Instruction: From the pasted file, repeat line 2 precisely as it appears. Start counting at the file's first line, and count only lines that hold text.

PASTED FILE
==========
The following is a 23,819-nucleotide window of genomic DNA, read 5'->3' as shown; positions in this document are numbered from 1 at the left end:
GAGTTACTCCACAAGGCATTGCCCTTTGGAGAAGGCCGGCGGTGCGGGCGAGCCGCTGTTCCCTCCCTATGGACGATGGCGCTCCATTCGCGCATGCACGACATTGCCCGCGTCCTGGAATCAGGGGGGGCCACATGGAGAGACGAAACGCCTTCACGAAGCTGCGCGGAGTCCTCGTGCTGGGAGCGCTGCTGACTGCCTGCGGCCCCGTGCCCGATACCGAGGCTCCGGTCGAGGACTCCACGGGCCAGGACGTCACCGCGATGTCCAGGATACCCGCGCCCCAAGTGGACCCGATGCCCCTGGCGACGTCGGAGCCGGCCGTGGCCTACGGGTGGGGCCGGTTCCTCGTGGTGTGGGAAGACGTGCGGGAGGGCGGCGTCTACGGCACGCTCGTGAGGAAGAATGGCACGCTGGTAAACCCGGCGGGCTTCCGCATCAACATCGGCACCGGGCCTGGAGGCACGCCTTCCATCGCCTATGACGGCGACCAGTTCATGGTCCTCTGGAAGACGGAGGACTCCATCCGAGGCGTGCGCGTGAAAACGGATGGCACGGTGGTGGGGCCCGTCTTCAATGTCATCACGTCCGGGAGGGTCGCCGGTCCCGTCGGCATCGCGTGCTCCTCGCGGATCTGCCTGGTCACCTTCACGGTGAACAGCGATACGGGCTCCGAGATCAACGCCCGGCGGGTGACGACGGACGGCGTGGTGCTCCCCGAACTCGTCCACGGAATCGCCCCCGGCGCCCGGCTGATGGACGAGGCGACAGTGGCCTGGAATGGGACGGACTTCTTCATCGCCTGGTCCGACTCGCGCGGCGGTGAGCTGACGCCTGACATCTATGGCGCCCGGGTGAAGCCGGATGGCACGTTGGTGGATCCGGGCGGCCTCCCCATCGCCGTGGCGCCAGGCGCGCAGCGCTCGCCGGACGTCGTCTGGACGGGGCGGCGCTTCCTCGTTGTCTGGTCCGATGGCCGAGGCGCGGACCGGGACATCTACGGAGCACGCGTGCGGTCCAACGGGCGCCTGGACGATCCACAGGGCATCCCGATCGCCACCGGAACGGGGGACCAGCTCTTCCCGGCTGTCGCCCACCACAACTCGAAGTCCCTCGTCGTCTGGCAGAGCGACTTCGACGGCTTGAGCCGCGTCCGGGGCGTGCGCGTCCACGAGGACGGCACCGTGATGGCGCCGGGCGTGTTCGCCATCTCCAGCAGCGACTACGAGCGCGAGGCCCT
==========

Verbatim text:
GAGTTACTCCACAAGGCATTGCCCTTTGGAGAAGGCCGGCGGTGCGGGCGAGCCGCTGTTCCCTCCCTATGGACGATGGCGCTCCATTCGCGCATGCACGACATTGCCCGCGTCCTGGAATCAGGGGGGGCCACATGGAGAGACGAAACGCCTTCACGAAGCTGCGCGGAGTCCTCGTGCTGGGAGCGCTGCTGACTGCCTGCGGCCCCGTGCCCGATACCGAGGCTCCGGTCGAGGACTCCACGGGCCAGGACGTCACCGCGATGTCCAGGATACCCGCGCCCCAAGTGGACCCGATGCCCCTGGCGACGTCGGAGCCGGCCGTGGCCTACGGGTGGGGCCGGTTCCTCGTGGTGTGGGAAGACGTGCGGGAGGGCGGCGTCTACGGCACGCTCGTGAGGAAGAATGGCACGCTGGTAAACCCGGCGGGCTTCCGCATCAACATCGGCACCGGGCCTGGAGGCACGCCTTCCATCGCCTATGACGGCGACCAGTTCATGGTCCTCTGGAAGACGGAGGACTCCATCCGAGGCGTGCGCGTGAAAACGGATGGCACGGTGGTGGGGCCCGTCTTCAATGTCATCACGTCCGGGAGGGTCGCCGGTCCCGTCGGCATCGCGTGCTCCTCGCGGATCTGCCTGGTCACCTTCACGGTGAACAGCGATACGGGCTCCGAGATCAACGCCCGGCGGGTGACGACGGACGGCGTGGTGCTCCCCGAACTCGTCCACGGAATCGCCCCCGGCGCCCGGCTGATGGACGAGGCGACAGTGGCCTGGAATGGGACGGACTTCTTCATCGCCTGGTCCGACTCGCGCGGCGGTGAGCTGACGCCTGACATCTATGGCGCCCGGGTGAAGCCGGATGGCACGTTGGTGGATCCGGGCGGCCTCCCCATCGCCGTGGCGCCAGGCGCGCAGCGCTCGCCGGACGTCGTCTGGACGGGGCGGCGCTTCCTCGTTGTCTGGTCCGATGGCCGAGGCGCGGACCGGGACATCTACGGAGCACGCGTGCGGTCCAACGGGCGCCTGGACGATCCACAGGGCATCCCGATCGCCACCGGAACGGGGGACCAGCTCTTCCCGGCTGTCGCCCACCACAACTCGAAGTCCCTCGTCGTCTGGCAGAGCGACTTCGACGGCTTGAGCCGCGTCCGGGGCGTGCGCGTCCACGAGGACGGCACCGTGATGGCGCCGGGCGTGTTCGCCATCTCCAGCAGCGACTACGAGCGCGAGGCCCT